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City legalizes Airbnb, other short-term home rental services

People renting out their homes to short-term tenants and tourists will now be operating legally in the city of Portland.

Portland city commissioners unanimously approved a new ordinance Wednesday that will allow Airbnb-style operations to emerge from the underground economy. Residents may rent out one or two bedrooms for periods of less than 30 days, if they get a $180 city permit and submit to cursory safety inspections by the Bureau of Development Services.

The hosts, either homeowners or those renting a single-family home, must agree to reside on-site for at least nine months of the year. The hosts can hire whoever their want to manage the in-home rental business.

Airbnb, which has more than 1,500 hosts in Portland, has agreed to start levying some of the lodging taxes tourists should have been paying, and deliver the funds to the city.

The city is effectively allowing more “commerce to happen in single-family homes,” Mayor Charlie Hales said after the 4-0 council vote Wednesday morning. “I think it’s the right call.”

The city has long allowed residents to pursue “home occupations” such as piano lessons out of their homes, Hales noted.

It’s often the case, the mayor added, where travelers say they went to a city that’s a nice place to visit but they wouldn’t want to live there. “We want Portland to be both.”

And city commissioners love that the “sharing economy” is bringing more visitors to live in Portland neighborhoods, which Hales said is one of the city’s selling points that tourists often don’t get to experience.

Commissioner Dan Saltzman praised Airbnb, which has lobbied heavily for the ordinance, as a “great corporate citizen.” Saltzman hailed this week’s announcement by the San Francisco-based company, which opened a satellite office in the Old Town/Chinatown neighborhood, to a deal whereby its local hosts would provide lodging to emergency workers during emergencies.

Earlier the City Council agreed to dedicate $500,000 from the new lodging tax proceeds for affordable housing in the 2014-15 city budget. Saltzman, who oversees the Portland Housing Bureau, said he’ll bring an ordinance to the City Council next week that would dedicate future lodging revenues to affordable housing.

Commissioner Steve Novick said he’s still nervous about legalizing short-term rentals. But right now the city is allowing the underground operations to compete with regulated and taxed companies such as bed and breakfasts and hotels, and Novick said that isn’t fair. Like others on the council, Novick also is concerned that Airbnb and similar operations will cut into the city’s supply of affordable housing.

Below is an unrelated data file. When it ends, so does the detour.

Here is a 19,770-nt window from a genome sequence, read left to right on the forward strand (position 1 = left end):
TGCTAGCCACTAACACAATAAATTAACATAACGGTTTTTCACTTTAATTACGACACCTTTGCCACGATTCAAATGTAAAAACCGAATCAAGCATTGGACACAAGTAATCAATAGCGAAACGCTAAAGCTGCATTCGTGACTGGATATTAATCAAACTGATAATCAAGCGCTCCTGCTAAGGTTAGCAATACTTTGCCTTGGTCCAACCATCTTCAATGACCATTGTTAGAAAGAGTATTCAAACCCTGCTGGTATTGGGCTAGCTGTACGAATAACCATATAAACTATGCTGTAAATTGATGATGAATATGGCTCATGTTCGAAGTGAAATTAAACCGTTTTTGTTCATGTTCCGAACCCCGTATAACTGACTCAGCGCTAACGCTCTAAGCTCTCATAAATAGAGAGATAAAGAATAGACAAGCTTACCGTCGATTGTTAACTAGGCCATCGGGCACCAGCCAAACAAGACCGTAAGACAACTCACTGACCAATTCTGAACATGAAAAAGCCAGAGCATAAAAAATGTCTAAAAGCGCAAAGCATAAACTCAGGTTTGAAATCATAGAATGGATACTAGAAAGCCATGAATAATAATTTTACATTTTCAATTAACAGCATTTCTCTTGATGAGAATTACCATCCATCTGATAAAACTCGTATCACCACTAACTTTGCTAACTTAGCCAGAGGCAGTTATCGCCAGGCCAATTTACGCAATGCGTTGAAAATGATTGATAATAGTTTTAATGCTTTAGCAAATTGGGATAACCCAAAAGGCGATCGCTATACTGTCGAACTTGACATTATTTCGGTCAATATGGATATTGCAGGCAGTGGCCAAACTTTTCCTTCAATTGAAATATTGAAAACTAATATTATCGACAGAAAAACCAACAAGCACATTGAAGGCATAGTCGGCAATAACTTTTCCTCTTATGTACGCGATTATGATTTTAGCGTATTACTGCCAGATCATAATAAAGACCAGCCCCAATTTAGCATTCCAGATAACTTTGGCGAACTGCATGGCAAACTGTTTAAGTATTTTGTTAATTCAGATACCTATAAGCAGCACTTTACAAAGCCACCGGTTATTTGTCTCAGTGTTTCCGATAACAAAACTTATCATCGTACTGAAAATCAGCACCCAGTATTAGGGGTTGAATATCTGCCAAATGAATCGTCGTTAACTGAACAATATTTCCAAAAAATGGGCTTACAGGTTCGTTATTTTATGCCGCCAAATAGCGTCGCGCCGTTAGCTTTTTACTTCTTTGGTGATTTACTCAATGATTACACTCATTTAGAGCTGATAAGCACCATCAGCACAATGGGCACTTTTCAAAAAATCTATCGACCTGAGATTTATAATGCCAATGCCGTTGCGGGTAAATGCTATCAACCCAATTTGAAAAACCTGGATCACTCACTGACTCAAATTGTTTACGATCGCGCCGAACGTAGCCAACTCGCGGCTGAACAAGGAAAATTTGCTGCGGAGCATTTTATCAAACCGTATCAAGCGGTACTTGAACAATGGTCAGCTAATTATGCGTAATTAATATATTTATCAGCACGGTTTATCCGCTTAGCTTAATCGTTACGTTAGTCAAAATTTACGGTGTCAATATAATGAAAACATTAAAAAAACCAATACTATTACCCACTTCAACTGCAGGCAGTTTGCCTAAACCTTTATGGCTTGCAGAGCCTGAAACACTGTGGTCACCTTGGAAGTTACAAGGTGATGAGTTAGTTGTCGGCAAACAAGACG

“I cautiously vote aye,” Novick said.

Commissioners Amanda Fritz secured a requirement that city planners report back in September 2015 on how the ordinance is working, and how it might be affecting the stock of affordable housing. She also voted for the ordinance.

Commissioner Nick Fish was not present for Wednesday’s session.

Airbnb and rival companies are already connecting tourists and other visitors to short-term Portland lodgings in single-family homes, apartments, condos and vacation homes.

For now, the city isn’t allowing Airbnb or its competitors to use apartments or condos for short-term stays, or whole-house vacation rentals, or allow hosts to rent out more than two bedrooms of their home.

But everyone expects such illegal operations will continue, as the city only intervenes in response to citizen complaints.

By fall, the City Council plans to take up provisions that might allow short-term rentals in apartments and condos, perhaps only with the signed approval of landlords and condo owners associations. By next spring, the council may consider allowing short-term rentals in vacation homes.

And Hales promised the City Council also will tackle what he views as a more politically sticky issue: legalizing grass-roots alternative taxi services such as Uber and Lyft. Those allow citizens to use their cars as taxis, “flagged down” by people using their smart phones.

Portland taxi companies are wary of the new competition, and they have a long track record of lobbying the city and mobilizing their cabbies to defend their interests.

Steve Law can reached at 503-546-5139 or This email address is being protected from spambots. You need JavaScript enabled to view it. .

Twitter: @SteveLawTrib